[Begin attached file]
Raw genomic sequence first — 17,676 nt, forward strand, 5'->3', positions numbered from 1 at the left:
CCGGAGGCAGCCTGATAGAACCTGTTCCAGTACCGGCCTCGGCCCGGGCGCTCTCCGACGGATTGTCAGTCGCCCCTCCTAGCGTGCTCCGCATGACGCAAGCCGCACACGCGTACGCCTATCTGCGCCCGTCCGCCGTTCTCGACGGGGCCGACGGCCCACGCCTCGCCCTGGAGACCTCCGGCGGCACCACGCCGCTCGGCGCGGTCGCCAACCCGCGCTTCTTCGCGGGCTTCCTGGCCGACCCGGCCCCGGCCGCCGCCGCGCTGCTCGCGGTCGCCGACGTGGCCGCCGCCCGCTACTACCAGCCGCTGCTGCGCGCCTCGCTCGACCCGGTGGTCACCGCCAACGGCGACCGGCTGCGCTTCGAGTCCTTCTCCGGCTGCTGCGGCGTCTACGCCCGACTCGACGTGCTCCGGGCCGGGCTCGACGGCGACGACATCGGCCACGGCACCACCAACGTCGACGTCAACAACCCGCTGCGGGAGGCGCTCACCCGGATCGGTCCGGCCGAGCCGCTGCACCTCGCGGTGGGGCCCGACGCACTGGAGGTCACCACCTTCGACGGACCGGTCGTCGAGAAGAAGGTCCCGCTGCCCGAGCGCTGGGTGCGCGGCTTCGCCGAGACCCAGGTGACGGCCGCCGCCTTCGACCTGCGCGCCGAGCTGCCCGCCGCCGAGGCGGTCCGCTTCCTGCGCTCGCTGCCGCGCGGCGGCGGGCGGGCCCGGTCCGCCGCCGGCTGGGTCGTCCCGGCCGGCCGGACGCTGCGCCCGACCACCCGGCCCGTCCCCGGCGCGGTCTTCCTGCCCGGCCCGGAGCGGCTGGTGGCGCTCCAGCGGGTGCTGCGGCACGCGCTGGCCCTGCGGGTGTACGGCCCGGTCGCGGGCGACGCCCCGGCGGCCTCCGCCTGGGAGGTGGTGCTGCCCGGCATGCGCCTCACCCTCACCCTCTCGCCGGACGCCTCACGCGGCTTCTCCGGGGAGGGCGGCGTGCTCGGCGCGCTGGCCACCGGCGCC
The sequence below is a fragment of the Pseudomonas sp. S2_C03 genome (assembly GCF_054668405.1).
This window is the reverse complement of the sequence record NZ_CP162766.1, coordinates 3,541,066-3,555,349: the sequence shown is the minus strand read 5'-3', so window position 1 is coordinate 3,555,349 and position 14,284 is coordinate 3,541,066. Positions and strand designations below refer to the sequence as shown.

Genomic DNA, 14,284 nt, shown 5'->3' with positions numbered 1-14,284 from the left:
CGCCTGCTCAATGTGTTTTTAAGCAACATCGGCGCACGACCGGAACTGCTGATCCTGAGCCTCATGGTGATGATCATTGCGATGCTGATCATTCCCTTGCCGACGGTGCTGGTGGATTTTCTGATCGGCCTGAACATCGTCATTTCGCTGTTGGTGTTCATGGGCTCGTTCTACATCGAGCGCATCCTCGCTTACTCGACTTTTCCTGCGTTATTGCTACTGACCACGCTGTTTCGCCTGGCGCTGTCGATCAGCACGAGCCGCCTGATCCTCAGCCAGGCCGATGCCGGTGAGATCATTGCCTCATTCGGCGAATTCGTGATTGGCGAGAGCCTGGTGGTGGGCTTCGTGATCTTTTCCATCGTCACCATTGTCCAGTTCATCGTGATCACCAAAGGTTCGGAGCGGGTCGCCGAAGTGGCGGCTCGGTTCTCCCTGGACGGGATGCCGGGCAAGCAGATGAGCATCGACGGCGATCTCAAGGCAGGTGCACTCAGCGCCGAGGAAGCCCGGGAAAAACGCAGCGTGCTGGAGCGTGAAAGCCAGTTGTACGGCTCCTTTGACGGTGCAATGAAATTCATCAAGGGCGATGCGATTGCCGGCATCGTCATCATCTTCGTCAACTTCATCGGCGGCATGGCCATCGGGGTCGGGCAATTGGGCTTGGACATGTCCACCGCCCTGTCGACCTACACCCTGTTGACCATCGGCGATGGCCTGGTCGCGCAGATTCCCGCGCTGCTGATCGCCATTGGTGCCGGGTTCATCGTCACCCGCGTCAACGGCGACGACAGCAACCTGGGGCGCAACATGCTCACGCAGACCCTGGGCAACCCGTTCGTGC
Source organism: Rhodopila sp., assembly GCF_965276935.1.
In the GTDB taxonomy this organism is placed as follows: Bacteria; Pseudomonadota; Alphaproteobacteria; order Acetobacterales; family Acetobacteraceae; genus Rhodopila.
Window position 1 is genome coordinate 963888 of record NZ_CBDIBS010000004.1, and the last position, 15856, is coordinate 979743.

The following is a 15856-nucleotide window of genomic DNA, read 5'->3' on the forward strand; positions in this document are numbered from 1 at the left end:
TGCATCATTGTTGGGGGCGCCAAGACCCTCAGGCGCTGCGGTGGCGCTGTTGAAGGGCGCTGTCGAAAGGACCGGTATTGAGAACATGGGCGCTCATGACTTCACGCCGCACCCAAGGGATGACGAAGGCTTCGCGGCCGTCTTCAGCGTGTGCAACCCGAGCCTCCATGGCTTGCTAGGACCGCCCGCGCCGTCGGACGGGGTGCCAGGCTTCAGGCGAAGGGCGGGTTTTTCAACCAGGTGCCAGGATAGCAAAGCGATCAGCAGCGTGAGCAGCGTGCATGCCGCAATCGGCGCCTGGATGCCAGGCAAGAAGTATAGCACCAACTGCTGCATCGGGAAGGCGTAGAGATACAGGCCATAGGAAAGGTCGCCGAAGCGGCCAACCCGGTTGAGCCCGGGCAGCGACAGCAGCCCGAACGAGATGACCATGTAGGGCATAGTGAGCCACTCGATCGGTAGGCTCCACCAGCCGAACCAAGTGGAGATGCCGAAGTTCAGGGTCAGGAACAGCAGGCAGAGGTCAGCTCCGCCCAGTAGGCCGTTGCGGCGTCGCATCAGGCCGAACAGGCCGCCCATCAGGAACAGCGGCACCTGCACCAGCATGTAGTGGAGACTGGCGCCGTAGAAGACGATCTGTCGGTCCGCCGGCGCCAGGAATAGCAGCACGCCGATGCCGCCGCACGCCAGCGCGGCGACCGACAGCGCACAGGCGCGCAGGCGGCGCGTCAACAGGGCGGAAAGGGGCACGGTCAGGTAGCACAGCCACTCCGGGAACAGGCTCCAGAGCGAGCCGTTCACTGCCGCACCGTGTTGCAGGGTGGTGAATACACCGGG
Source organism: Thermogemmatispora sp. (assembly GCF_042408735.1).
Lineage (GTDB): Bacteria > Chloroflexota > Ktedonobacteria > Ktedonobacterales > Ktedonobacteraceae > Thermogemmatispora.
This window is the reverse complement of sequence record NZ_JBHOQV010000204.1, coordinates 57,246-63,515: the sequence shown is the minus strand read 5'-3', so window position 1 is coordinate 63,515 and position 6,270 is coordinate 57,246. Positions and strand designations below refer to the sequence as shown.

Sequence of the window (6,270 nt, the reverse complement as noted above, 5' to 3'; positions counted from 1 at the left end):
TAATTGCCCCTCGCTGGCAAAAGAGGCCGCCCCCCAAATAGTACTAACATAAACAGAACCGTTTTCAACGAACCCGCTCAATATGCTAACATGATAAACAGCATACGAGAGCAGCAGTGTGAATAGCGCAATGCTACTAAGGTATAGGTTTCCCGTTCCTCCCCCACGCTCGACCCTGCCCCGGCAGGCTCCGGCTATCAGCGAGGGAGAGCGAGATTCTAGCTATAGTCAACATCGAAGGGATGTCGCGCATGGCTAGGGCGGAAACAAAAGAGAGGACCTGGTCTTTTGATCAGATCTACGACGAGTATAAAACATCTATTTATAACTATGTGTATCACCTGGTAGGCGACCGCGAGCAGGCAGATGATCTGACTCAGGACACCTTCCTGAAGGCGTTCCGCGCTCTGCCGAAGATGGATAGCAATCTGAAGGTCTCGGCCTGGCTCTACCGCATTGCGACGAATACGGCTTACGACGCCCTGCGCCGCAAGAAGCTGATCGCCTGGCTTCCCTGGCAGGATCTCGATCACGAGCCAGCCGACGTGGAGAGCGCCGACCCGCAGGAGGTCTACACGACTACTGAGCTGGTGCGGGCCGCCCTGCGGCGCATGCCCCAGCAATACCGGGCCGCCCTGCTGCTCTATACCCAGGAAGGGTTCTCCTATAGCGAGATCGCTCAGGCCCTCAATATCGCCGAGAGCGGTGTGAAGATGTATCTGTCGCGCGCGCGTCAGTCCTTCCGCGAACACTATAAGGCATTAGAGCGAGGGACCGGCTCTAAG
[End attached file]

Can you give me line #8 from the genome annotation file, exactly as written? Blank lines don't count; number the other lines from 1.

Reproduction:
In the GTDB taxonomy this organism is placed as follows: Bacteria; Pseudomonadota; Alphaproteobacteria; order Acetobacterales; family Acetobacteraceae; genus Rhodopila.